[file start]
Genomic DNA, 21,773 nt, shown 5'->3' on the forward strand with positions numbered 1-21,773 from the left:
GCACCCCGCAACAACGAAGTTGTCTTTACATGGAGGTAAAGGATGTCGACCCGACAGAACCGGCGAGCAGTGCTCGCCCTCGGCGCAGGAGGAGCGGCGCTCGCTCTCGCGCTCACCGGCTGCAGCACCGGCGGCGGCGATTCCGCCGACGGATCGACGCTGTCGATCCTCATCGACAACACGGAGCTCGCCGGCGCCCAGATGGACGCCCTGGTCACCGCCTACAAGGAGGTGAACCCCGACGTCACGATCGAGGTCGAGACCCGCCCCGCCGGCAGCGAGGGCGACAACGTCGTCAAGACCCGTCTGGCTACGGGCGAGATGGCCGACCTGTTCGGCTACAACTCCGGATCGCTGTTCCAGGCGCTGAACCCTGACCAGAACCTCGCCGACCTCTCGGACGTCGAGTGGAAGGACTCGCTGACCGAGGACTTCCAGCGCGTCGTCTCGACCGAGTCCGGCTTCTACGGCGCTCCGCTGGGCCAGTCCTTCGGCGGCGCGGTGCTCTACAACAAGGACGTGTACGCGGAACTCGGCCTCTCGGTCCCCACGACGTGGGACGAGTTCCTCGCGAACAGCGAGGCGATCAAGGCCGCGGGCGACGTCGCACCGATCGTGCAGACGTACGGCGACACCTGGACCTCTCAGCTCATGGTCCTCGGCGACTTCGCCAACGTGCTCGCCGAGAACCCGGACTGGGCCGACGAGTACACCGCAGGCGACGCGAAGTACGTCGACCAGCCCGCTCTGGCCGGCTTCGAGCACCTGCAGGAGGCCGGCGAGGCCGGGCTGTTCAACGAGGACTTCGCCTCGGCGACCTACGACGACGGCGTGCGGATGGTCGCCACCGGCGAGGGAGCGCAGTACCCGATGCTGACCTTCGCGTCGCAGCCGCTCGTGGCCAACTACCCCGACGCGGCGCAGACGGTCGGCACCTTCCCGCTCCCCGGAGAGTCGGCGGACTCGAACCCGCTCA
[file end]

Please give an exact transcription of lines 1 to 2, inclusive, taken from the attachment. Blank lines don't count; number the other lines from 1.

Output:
Genomic DNA, 21,773 nt, shown 5'->3' on the forward strand with positions numbered 1-21,773 from the left:
GCACCCCGCAACAACGAAGTTGTCTTTACATGGAGGTAAAGGATGTCGACCCGACAGAACCGGCGAGCAGTGCTCGCCCTCGGCGCAGGAGGAGCGGCGCTCGCTCTCGCGCTCACCGGCTGCAGCACCGGCGGCGGCGATTCCGCCGACGGATCGACGCTGTCGATCCTCATCGACAACACGGAGCTCGCCGGCGCCCAGATGGACGCCCTGGTCACCGCCTACAAGGAGGTGAACCCCGACGTCACGATCGAGGTCGAGACCCGCCCCGCCGGCAGCGAGGGCGACAACGTCGTCAAGACCCGTCTGGCTACGGGCGAGATGGCCGACCTGTTCGGCTACAACTCCGGATCGCTGTTCCAGGCGCTGAACCCTGACCAGAACCTCGCCGACCTCTCGGACGTCGAGTGGAAGGACTCGCTGACCGAGGACTTCCAGCGCGTCGTCTCGACCGAGTCCGGCTTCTACGGCGCTCCGCTGGGCCAGTCCTTCGGCGGCGCGGTGCTCTACAACAAGGACGTGTACGCGGAACTCGGCCTCTCGGTCCCCACGACGTGGGACGAGTTCCTCGCGAACAGCGAGGCGATCAAGGCCGCGGGCGACGTCGCACCGATCGTGCAGACGTACGGCGACACCTGGACCTCTCAGCTCATGGTCCTCGGCGACTTCGCCAACGTGCTCGCCGAGAACCCGGACTGGGCCGACGAGTACACCGCAGGCGACGCGAAGTACGTCGACCAGCCCGCTCTGGCCGGCTTCGAGCACCTGCAGGAGGCCGGCGAGGCCGGGCTGTTCAACGAGGACTTCGCCTCGGCGACCTACGACGACGGCGTGCGGATGGTCGCCACCGGCGAGGGAGCGCAGTACCCGATGCTGACCTTCGCGTCGCAGCCGCTCGTGGCCAACTACCCCGACGCGGCGCAGACGGTCGGCACCTTCCCGCTCCCCGGAGAGTCGGCGGACTCGAACCCGCTCA